CHEROKEE LEADER WILLIAM PENN ADAIR DIED
Born April 15, 1830, in New Echota, Georgia, Adair went with his parents to Indian Territory in 1838 on the Trail of Tears. After studying law, he helped establish the Texas Cherokees & Associate Bands (TC&AB) in Rusk County, Texas (TX) to seek redress over treaty violations that led to the 1839 Cherokee-TX war. Adair was Senator for the Flint District (1855-60). During the Civil War, Adair served in the 1st Regiment, Confederate Cherokee Mounted Volunteers (CMVs), under General Stand Watie. Promoted to colonel, he organized the 2nd CMVs. After the war, he was Senator from Saline District (1869-74) & Assistant Chief (1879). In 1860s & 70s, Adair was a Cherokee Nation delegate to Washington advocating for the rights of TX Cherokees. He served as Chairman of the TC&AB (1871-80) and co-authored the book, History of the Claim of the Texas Cherokees (1873). Adair died in Washington, D.C. In 1955, he was inducted into the Hall of Great Westerners of the National Cowboy & Western Heritage Museum.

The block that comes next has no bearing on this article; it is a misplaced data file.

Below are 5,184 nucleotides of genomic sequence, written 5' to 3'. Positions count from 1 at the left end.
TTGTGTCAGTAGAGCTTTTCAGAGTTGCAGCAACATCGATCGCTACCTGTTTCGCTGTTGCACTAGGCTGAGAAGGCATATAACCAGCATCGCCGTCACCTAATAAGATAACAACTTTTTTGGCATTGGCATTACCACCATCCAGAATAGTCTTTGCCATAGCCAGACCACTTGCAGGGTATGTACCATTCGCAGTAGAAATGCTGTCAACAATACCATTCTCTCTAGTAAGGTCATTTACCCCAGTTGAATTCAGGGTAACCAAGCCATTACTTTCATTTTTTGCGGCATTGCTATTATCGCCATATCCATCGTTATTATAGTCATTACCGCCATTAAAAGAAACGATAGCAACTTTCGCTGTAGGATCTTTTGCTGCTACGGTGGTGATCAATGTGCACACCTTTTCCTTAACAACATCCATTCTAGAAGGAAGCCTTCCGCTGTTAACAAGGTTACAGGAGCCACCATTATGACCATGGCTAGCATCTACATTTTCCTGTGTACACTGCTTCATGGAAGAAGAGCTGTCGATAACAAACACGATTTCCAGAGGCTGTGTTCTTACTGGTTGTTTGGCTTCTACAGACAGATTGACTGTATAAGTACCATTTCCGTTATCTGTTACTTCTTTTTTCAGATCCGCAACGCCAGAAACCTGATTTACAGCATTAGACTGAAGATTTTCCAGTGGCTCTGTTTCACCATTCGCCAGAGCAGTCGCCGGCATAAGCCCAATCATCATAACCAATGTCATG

Sources: Cherrie Adair Moore, “William Penn Adair,” Chronicles of Oklahoma, Vol. 29, No. 1, Spring 1951. Retrieved 4/8/2022, William P Adair Chronicles of OK.pdf (gentrekker.com) Wikipedia Photo: John Thompson Crim, 1866. Public Domain.